It’s All About Grades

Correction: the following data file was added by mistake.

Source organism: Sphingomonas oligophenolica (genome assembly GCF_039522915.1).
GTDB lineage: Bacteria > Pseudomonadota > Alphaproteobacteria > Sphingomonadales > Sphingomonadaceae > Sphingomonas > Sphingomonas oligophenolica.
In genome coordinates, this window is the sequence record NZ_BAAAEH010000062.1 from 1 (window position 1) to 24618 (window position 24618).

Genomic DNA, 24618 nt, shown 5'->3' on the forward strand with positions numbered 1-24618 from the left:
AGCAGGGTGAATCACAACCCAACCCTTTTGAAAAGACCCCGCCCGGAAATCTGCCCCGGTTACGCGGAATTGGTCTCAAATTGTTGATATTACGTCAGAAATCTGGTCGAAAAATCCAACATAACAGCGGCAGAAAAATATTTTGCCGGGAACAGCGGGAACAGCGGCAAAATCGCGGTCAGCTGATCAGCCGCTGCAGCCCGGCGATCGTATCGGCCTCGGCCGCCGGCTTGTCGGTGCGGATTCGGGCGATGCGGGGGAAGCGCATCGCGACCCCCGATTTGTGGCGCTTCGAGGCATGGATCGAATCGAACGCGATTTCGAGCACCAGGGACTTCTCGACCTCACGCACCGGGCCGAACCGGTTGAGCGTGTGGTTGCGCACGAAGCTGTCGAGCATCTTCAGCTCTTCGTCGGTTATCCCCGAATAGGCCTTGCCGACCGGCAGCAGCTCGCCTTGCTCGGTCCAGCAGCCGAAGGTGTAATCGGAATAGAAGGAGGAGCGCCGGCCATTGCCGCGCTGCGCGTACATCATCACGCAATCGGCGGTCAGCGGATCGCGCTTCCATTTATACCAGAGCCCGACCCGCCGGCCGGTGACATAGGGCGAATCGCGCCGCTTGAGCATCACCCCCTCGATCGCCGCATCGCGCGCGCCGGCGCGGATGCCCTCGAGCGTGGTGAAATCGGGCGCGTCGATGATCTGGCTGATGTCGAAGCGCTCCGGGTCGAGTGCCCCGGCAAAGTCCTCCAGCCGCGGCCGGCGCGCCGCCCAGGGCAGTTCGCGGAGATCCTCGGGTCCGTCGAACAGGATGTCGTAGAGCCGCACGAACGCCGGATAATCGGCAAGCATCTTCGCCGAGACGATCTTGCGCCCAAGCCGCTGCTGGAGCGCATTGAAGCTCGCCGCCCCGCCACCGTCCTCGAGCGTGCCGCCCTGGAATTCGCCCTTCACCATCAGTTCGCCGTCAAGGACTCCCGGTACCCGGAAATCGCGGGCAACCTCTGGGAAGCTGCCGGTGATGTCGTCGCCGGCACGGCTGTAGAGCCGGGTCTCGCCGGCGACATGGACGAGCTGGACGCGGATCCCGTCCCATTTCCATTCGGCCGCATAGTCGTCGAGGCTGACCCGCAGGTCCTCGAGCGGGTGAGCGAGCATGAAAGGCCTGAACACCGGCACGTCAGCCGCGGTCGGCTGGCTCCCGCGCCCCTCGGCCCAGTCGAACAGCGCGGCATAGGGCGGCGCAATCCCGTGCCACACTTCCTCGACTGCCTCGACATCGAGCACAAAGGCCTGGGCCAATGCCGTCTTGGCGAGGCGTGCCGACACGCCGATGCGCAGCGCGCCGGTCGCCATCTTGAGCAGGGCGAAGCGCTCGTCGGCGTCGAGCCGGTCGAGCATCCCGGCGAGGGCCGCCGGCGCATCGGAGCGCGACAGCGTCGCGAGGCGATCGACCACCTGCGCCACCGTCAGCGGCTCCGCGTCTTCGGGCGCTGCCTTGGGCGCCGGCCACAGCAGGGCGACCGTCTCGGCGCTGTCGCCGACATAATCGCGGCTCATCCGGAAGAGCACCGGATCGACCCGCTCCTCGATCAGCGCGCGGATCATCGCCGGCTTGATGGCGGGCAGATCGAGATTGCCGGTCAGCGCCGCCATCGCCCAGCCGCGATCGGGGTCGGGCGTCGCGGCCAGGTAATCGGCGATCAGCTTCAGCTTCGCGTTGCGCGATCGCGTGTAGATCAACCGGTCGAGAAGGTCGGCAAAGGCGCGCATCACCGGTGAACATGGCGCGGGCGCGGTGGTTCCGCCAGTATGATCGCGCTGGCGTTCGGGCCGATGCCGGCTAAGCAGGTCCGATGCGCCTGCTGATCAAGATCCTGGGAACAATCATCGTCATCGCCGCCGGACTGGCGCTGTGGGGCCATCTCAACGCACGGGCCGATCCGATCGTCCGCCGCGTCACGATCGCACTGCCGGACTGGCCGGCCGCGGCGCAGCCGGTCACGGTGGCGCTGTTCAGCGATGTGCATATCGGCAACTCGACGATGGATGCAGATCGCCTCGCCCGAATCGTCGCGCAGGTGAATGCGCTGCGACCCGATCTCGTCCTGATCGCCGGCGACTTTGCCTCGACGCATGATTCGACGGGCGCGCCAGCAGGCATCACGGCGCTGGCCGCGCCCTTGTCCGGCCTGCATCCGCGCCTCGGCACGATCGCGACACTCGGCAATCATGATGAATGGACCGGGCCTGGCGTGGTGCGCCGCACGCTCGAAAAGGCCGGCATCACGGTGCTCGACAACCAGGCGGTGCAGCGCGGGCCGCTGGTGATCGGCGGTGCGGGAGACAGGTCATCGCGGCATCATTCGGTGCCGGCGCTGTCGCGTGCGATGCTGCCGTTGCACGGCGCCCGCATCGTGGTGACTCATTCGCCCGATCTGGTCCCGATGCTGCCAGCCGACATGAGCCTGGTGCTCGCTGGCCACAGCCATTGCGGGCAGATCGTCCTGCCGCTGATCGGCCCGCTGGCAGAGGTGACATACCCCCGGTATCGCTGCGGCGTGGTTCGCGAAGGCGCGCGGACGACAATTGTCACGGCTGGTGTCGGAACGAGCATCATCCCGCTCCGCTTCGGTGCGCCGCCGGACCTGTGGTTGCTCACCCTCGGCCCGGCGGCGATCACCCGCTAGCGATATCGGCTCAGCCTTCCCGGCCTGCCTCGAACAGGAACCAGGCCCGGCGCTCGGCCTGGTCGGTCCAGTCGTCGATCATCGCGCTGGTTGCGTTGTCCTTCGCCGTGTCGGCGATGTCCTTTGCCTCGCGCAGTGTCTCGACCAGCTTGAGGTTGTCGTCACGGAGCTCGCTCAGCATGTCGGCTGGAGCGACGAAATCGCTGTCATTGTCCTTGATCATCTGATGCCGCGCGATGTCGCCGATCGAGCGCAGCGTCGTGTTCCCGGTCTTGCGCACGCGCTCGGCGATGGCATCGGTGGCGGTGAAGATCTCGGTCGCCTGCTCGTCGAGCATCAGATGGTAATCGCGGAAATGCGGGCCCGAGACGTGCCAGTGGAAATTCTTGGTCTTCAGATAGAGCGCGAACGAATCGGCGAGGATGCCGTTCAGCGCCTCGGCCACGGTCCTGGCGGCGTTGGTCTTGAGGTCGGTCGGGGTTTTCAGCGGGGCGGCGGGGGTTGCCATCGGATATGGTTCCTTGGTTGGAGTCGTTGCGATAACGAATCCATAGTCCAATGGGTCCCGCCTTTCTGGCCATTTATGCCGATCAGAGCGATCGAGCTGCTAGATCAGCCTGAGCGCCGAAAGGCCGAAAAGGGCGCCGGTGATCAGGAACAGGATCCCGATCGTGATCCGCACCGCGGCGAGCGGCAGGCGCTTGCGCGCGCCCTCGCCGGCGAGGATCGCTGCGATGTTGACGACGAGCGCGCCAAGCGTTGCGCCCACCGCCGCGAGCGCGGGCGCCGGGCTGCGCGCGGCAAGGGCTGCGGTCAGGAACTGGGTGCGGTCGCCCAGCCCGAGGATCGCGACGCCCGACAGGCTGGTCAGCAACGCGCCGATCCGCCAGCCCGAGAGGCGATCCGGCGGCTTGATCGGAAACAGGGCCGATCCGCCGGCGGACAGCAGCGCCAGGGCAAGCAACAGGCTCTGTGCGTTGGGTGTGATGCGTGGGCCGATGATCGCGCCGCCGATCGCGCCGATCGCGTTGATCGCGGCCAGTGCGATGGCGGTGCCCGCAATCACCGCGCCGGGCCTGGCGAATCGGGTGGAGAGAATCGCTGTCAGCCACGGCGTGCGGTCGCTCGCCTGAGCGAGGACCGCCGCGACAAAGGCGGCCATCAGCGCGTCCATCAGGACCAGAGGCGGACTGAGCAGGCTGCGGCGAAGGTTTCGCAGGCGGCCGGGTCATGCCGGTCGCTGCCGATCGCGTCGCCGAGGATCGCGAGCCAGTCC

(And Course Selection, the Right High School, and more!) The decisions your 9th or 10th grader makes this year could have a major impact on whether or not they get into the college they want. It’s important to understand, as early as possible, the crucial role their GPA plays in college admissions. In many ways, to a college admission office, your son or daughter is their transcript. It shows the school their courses and grades — it’s one of the top factors in most college admissions … and it could go a long way to determining whether an Acceptance Letter or a Rejection arrives in your mail. iStock_000013673388_ExtraSmall-e1368724158164-1Good grades … Great courses … and More When your child applies to a college, the school looks for two things first: high grades and challenging courses. To have a shot at a top college (a really selective school), your student needs great grades in the most challenging courses. An “A” in woodworking isn’t going to impress a top college, nor is a “C” in AP Calculus.  Here’s what Admissions Reps look for … Coursework’s degree of difficulty – within the context of your school. Grade patterns – a direct comparison between first and second semester, and year to year. Grade trends – did your grades improve as you advanced each year or did they go down? Additional academic experiences – community college, summer programs, independent study? Choose your courses carefully! When college admissions calculate GPA, they’ll often focus solely on core subjects (math, science, English, social studies, and foreign language). Grades for Phys-Ed, Music, and other non-core courses aren’t given the same weight. Of course, colleges realize that not all high schools have the same academic standards, and they take that into consideration.In fact, colleges receive an academic profile from every high school in America — over 40,000. Your school’s profile shows all the classes offered, including college prep courses, Advanced Placement (AP), or honors/accelerated classes. So, basically, you’ve got to make sure your child has the whole package – good grades, the right courses, and the right school experiences. *Source: NACAC Admission Trends Survey 2011

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